Special Report

All 50 States Ranked by Livability

Source: f11photo / Getty Images

31. Pennsylvania
> Population change; 2010-2019: +0.7% (4th smallest increase)
> 2019 unemployment: 4.4% (7th highest)
> Poverty rate: 12.0% (22nd highest)
> Life expectancy at birth: 78.3 years (17th shortest)

Though Pennsylvania’s median household income is about $2,300 lower than the U.S. median of $65,712, the state’s poverty rate of 12.0% is lower than most states and just under the 12.3% national rate. Goods and services tend to be 2.5% cheaper in Pennsylvania than they are on average nationwide.

However, the state struggles in several economic measures. An estimated 13.5% of residents rely on food stamps, the sixth highest share among states, and the 2019 unemployment rate of 4.4% ranked seventh highest that year. Also, Pennsylvania’s life expectancy at birth of 78.3 years is nearly a full year shorter than the average nationwide.

Source: pabradyphoto / Getty Images

32. South Dakota
> Population change; 2010-2019: +8.4% (14th largest increase)
> 2019 unemployment: 3.3% (22nd lowest)
> Poverty rate: 11.9% (23rd highest)
> Life expectancy at birth: 79.1 years (25th shortest)

By some key socioeconomic measures, South Dakota is in-line with, or better than, the U.S. as a whole. For example, the state’s 11.9% poverty rate is slightly lower than the 12.3% national rate. Additionally, life expectancy at birth in the state is 79.1 years — the same as it is across the United States.

One area in which South Dakota lags, however, is in educational attainment. Only 29.7% of state residents aged 25 and older have a bachelor’s degree or higher, compared to 33.1% of U.S. adults.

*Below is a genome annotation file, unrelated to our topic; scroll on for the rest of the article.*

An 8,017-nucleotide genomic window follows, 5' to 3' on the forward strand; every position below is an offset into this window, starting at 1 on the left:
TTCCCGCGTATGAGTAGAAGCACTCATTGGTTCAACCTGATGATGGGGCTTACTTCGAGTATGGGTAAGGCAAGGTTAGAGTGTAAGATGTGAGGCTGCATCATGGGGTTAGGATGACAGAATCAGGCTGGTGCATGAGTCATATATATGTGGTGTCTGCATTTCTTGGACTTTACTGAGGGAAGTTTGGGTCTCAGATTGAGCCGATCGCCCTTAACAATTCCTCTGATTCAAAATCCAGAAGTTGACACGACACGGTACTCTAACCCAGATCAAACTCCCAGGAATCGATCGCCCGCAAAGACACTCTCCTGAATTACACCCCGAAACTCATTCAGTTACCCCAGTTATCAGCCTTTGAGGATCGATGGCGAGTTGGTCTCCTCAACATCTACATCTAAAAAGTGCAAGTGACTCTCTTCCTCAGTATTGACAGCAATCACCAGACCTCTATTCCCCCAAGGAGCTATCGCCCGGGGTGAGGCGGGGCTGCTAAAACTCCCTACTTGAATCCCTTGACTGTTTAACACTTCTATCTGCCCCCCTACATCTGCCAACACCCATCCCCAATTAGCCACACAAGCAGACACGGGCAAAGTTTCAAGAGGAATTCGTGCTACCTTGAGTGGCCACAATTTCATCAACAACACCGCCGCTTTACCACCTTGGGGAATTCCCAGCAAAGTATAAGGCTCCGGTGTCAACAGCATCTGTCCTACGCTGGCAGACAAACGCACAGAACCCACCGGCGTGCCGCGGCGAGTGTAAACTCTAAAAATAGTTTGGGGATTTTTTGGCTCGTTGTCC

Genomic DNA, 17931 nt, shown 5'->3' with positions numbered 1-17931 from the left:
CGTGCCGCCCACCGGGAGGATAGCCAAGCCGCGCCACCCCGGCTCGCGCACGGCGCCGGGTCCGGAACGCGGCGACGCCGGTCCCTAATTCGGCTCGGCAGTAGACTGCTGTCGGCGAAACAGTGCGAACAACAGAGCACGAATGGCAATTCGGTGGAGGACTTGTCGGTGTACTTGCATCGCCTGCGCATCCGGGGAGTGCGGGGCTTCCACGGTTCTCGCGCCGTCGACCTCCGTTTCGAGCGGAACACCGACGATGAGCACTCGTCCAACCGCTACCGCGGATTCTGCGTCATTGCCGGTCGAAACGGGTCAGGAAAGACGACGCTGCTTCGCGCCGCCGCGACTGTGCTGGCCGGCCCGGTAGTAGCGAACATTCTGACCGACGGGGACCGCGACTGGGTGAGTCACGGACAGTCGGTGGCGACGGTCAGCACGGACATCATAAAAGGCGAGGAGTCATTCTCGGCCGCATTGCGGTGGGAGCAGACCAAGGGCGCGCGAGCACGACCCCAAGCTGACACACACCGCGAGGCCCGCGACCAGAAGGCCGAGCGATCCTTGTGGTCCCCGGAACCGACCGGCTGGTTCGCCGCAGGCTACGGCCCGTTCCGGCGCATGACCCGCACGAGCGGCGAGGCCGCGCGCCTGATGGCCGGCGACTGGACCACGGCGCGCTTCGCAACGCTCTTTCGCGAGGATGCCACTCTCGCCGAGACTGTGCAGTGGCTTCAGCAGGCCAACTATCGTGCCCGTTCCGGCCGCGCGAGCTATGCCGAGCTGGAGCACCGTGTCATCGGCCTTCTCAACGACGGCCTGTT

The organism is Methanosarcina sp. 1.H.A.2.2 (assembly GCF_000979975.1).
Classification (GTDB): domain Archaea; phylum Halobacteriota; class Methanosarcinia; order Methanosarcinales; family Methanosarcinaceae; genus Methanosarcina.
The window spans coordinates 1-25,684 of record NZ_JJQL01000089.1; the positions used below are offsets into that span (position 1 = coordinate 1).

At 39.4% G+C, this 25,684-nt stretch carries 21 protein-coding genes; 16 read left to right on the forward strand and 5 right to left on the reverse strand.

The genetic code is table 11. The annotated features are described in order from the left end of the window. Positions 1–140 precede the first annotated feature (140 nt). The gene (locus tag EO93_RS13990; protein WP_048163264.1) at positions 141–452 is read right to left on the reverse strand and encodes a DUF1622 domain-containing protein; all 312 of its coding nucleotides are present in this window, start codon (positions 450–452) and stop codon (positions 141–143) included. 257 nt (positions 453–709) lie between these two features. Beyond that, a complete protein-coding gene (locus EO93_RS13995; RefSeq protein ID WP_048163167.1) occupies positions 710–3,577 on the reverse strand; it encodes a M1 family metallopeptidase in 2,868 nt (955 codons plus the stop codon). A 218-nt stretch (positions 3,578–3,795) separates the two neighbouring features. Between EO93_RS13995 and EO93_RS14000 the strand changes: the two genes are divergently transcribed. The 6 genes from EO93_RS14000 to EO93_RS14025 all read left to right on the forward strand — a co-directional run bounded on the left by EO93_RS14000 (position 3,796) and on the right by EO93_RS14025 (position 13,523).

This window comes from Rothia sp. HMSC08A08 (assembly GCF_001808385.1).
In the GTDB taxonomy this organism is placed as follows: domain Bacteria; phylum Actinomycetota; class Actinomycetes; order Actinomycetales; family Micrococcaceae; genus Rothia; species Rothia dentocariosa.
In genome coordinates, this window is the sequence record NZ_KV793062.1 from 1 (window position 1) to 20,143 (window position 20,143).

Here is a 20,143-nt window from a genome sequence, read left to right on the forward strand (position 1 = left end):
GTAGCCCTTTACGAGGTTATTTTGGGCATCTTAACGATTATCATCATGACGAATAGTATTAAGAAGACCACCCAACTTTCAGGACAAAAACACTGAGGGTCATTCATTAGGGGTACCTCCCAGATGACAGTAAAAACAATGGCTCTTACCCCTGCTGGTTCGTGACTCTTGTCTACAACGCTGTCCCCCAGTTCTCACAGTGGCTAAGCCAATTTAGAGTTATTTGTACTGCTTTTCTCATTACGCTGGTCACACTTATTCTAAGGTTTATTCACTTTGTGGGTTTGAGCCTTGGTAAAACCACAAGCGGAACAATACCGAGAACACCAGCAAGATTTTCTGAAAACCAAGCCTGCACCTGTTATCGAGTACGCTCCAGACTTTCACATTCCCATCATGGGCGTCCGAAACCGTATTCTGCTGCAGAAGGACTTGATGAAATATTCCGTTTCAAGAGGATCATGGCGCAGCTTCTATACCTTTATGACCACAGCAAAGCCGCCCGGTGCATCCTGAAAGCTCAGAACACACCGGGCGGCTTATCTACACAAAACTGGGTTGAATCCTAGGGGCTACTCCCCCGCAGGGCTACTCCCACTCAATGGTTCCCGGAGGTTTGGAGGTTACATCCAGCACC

Source: RoschetzkyIstockPhoto / Getty Images

33. Texas
> Population change; 2010-2019: +14.8% (2nd largest increase)
> 2019 unemployment: 3.5% (24th highest)
> Poverty rate: 13.6% (11th highest)
> Life expectancy at birth: 79.1 years (25th longest)

Texans are more likely than residents in most other states to face serious financial hardship. An estimated 13.6% of the state population lives below the poverty line, a larger share than the 12.3% national poverty rate.

Incomes tend to go up with educational attainment, and in Texas, adults are less likely to have a four-year college degree than adults in much of the rest of the country. Just 30.8% of the 25 and older residents in the state have a bachelor’s degree, compared to 33.1% of adults nationwide.

Source: Sean Pavone / Getty Images

34. North Carolina
> Population change; 2010-2019: +9.7% (12th largest increase)
> 2019 unemployment: 3.9% (15th highest)
> Poverty rate: 13.6% (11th highest)
> Life expectancy at birth: 78.0 years (15th shortest)

North Carolina’s median household income is $57,341 annually, over $8,000 less than the U.S. median. However, goods and services are more than 8% cheaper in the state than what they cost on average nationwide.

Income is closely tied with education, and North Carolina lags behind much of the rest of the country in educational attainment. Though the state’s high school attainment rate of 88.6% is the same as the national rate, it ranks just 33rd among states. North Carolina also has a 32.3% bachelor’s degree attainment rate for adults 25 and over, compared to the national rate of 33.1%.

Source: Sean Pavone / Getty Images

35. Georgia
> Population change; 2010-2019: +9.3% (13th largest increase)
> 2019 unemployment: 3.4% (24th lowest)
> Poverty rate: 13.3% (14th highest)
> Life expectancy at birth: 77.8 years (13th shortest)

Georgia’s population has one of the lower life expectancies at birth among states. On average, Americans born in Georgia live 77.8 years, over a year below the average life expectancy at birth nationwide of 79.1 years.

Georgians are also more likely than the typical American to struggle economically. An estimated 13.3% of the state population live below the line, compared to 12.3% of the U.S. population.